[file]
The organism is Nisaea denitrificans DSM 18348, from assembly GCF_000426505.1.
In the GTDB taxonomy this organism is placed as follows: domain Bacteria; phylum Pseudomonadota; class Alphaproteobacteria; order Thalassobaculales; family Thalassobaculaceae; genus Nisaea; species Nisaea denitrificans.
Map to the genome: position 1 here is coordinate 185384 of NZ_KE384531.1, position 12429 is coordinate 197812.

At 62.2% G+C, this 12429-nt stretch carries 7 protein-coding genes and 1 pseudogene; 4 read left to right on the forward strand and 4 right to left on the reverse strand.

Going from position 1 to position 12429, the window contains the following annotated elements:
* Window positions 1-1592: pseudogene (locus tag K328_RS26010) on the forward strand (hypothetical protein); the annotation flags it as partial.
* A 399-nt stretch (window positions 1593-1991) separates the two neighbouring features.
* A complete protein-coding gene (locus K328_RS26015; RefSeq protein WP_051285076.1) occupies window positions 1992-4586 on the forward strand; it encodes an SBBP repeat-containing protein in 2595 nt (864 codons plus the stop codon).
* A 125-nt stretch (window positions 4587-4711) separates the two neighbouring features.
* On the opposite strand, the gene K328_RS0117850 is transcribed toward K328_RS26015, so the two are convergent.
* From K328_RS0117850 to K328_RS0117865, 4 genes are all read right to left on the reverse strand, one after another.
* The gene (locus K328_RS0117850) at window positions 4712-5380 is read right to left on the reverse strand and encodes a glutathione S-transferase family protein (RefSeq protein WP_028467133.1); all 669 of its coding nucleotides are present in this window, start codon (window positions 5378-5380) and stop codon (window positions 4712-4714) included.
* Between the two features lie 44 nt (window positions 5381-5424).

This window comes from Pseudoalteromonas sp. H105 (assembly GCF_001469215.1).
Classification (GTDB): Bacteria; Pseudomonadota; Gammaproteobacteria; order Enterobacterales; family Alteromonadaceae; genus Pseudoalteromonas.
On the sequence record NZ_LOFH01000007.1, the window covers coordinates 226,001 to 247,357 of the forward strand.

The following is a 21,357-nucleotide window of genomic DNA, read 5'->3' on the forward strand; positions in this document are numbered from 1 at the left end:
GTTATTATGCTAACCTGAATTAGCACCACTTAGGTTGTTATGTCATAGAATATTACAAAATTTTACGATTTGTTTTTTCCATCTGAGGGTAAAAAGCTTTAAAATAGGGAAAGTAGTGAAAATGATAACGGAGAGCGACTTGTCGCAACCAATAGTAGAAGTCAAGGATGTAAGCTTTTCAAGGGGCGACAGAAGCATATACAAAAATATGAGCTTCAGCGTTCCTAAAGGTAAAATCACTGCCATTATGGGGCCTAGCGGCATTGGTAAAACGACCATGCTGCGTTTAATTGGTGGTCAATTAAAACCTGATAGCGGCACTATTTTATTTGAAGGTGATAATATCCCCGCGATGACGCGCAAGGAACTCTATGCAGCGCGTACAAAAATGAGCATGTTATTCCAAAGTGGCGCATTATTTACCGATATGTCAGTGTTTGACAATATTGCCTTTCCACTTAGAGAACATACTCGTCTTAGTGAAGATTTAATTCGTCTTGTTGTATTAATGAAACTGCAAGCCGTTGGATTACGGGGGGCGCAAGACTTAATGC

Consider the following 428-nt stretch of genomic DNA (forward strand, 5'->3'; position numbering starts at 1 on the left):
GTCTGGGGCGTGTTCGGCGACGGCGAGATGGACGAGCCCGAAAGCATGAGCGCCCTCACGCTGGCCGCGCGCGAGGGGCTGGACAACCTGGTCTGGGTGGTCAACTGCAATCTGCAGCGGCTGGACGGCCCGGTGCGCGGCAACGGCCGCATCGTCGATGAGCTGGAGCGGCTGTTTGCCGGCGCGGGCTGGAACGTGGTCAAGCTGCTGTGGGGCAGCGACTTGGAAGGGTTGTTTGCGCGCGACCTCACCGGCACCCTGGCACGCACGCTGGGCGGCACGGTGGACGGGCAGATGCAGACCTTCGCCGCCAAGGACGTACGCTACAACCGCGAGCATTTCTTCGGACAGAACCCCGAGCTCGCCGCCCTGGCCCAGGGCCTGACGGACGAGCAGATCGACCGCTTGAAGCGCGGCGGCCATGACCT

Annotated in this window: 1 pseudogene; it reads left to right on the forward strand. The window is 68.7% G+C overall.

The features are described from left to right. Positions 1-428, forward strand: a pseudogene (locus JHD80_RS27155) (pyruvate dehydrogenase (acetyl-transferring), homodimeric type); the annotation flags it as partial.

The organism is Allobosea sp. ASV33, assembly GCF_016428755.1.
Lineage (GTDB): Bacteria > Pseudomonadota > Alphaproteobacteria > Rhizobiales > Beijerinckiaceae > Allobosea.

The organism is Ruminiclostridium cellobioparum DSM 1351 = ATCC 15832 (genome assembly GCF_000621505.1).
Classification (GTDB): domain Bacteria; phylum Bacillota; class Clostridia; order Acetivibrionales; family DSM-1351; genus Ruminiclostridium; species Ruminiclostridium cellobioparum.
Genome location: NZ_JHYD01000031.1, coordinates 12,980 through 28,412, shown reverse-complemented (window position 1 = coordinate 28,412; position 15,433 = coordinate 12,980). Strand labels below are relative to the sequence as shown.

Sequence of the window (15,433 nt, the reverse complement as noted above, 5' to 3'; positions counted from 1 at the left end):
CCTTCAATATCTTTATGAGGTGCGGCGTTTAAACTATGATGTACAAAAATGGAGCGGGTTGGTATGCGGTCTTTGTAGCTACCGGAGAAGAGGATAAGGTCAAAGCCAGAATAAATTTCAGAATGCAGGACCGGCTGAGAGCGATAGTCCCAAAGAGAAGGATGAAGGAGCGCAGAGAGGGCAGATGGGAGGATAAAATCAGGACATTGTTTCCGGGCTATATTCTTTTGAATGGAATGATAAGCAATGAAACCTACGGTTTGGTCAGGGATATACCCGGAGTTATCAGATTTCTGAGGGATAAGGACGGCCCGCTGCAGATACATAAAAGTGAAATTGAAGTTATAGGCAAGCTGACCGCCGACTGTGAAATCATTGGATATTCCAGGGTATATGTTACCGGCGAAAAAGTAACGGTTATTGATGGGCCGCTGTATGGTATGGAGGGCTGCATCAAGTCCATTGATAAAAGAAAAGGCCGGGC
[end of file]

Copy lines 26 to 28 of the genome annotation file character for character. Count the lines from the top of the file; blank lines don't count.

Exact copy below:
Classification (GTDB): domain Bacteria; phylum Bacillota; class Clostridia; order Acetivibrionales; family DSM-1351; genus Ruminiclostridium; species Ruminiclostridium cellobioparum.
Genome location: NZ_JHYD01000031.1, coordinates 12,980 through 28,412, shown reverse-complemented (window position 1 = coordinate 28,412; position 15,433 = coordinate 12,980). Strand labels below are relative to the sequence as shown.

Sequence of the window (15,433 nt, the reverse complement as noted above, 5' to 3'; positions counted from 1 at the left end):